A wise man I call “Dad” Once put his hand on my shoulder and said, “A great manager can take below average and make it better but a poor manager can take great and screw it up.” Here is the point he was trying to make. There are 100’s of different forages one can plant in your food plot. Each of these forages can thrive or fail based on your own management. Mother nature also can wield a hand into the success or failure of any plot in any given year.
Many forages will yield 1000-6000 pounds of forage dry matter per acre during the fall planting season. The differences between poor, average, above average and great is up to you. Very few wildlife companies or individuals are aware of how the forages they plant yield. Even less are aware of how they are composed nutrient wise. How many of you know the protein and mineral levels are of what you plant? You need to know how these forages grow and how they are composed otherwise how do you know how to accurately fertilize and manage them?
Over 90% of food plotters soil samples are imbalanced in phosphorous and potassium. Next to no food plotters are adding sulfur and boron to their food plots. Why are we seeing imbalances? Because most companies recommend standard triple fertilizers. Stop and think about this for a moment. Most forages mine 6-7 pounds of phosphorous per 1 ton of forage dry matter grown and removed from your lands. Most forages mine 40-60 pounds of potassium per 1 ton of forage dry matter removed. Now the light bulb should be turned on.
The other big concern I have is many people feeding the weeds at planting. More people should consider using a “starter” with lower nitrogen levels at planting and then add the extra urea or ammonium sulfate around 3-5 weeks post plant to not feed the weeds. You also are providing nitrogen when the plants demand it more.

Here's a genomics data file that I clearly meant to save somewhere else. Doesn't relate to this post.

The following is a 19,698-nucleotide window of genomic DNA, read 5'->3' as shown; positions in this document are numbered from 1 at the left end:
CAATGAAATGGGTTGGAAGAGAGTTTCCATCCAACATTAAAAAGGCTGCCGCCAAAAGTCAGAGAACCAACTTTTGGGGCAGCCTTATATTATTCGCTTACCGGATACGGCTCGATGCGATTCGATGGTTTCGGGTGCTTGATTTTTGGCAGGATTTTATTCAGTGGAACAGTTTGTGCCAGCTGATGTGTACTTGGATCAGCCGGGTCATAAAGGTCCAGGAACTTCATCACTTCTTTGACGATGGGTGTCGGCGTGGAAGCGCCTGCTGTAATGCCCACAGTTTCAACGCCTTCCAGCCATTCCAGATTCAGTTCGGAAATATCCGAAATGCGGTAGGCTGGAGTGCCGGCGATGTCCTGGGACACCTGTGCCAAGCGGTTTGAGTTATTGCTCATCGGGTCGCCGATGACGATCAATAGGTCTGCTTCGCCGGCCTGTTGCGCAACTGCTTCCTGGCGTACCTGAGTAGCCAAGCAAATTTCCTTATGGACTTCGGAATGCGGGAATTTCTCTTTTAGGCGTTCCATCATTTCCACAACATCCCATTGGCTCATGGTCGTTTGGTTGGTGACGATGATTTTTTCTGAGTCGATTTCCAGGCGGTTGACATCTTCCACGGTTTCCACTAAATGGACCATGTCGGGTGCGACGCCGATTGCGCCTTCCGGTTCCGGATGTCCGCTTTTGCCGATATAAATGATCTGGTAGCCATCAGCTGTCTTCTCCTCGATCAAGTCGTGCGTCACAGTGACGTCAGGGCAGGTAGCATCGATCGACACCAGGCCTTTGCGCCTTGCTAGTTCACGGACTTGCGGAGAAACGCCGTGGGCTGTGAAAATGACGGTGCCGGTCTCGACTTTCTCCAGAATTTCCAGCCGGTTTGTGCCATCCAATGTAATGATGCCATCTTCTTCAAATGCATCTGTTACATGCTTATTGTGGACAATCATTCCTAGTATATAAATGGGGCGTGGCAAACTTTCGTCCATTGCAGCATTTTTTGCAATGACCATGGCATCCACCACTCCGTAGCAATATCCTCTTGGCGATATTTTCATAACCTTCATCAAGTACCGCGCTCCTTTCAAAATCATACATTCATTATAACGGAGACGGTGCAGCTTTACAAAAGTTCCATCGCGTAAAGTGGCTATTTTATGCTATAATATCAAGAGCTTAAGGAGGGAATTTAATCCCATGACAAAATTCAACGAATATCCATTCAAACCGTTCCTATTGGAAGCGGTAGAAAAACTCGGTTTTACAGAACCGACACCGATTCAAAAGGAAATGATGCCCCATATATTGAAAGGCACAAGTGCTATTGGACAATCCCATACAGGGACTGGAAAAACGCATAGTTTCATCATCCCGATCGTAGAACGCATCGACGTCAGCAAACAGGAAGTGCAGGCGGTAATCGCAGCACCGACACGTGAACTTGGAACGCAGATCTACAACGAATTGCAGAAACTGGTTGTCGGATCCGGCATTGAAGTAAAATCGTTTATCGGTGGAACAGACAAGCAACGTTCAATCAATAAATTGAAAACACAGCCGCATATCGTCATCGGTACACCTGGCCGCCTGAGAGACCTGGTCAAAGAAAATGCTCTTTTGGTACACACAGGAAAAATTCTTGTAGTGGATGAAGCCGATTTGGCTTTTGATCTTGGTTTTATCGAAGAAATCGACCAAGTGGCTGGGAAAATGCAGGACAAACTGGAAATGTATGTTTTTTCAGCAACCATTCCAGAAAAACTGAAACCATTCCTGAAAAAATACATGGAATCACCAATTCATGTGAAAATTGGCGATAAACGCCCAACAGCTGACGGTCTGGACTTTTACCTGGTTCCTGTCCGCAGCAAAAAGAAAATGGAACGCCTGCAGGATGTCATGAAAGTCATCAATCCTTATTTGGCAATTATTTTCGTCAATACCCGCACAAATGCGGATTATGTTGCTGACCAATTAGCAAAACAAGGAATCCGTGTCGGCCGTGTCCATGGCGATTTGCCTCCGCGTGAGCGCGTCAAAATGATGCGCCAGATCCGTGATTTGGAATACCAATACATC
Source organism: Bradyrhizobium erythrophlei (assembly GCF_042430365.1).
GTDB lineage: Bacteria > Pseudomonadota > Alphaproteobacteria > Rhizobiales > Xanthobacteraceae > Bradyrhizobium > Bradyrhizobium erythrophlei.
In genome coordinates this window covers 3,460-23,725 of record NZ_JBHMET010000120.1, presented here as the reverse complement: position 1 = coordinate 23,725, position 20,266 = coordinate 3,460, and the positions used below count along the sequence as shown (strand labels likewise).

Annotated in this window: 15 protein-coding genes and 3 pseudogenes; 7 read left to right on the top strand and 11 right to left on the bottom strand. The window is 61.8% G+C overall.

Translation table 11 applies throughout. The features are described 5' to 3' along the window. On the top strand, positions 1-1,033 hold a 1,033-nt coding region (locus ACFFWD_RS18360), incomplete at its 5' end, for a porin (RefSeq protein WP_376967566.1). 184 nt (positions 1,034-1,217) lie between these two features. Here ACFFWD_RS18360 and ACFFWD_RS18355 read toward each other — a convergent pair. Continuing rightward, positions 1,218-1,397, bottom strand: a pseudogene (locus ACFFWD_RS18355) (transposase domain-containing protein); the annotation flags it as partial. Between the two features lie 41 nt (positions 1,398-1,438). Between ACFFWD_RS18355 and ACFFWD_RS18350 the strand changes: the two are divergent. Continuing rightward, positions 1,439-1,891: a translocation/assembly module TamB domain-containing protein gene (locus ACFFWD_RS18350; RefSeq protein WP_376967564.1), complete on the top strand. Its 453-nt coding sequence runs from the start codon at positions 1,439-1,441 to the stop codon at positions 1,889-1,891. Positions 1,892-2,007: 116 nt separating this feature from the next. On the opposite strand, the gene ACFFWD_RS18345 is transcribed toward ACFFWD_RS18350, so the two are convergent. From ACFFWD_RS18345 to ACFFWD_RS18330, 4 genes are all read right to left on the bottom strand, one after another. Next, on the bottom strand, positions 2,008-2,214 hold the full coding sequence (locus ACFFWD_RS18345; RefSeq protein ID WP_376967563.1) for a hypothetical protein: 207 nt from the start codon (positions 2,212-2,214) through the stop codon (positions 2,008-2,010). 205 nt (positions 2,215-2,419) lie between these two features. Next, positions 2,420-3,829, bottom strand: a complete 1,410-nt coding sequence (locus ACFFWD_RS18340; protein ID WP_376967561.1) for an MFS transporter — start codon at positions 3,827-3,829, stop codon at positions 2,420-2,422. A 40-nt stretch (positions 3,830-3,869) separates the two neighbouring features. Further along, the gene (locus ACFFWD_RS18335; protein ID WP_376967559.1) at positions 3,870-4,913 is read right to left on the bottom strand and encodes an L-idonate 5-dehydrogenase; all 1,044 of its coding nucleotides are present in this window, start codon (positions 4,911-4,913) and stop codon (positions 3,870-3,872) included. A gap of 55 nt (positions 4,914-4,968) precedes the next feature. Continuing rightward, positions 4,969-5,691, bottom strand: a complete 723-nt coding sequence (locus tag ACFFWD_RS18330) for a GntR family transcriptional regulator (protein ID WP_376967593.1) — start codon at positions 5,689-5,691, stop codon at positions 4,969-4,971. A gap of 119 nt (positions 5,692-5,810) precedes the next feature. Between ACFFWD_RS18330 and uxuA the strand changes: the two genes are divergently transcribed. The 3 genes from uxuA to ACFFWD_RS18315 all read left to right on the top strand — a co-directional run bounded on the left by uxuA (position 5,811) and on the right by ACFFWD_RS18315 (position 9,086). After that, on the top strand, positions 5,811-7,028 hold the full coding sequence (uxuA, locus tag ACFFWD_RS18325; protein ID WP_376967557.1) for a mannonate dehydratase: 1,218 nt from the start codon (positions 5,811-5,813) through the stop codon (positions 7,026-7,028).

There are other things that make me cringe. Most food plotters think that if they have 6.0-7.0 pH all is well in the world. My question is but how “alive” are your balanced Ph soils? You can have the perfect pH and a balanced level of phosphorous and potassium, yet your forages might not be able to utilize those soil nutrients if you have other negative soil health factors. Many food plotters love to beat the heck out of soil, reducing soil oxygen levels. Many food plotters low to spray. Many herbicides are detrimental to soil health.
Last topic I want to challenge people on is are you planting for the NOW or are you planting for the FUTURE? Everything you plant has positive and negative factors short term and long term. We all see and hear all the great things about popular food plot blends, but which direction does it move the needle in your own unique situation.
My life involves doing everything in my power to learn the negatives. It is easy to make things look good in the now but are you mining your soils? Are you setting yourself up for plant diseases? Are you setting yourself up for failure in 2 or 3 years from now?
Something to chew on. Yep, I get many will not care but stop and ask yourself do you sight in your bow or gun before hunting season? If so, why do you do that? Do better to “sight in” your food plots. Be well and happy plotting.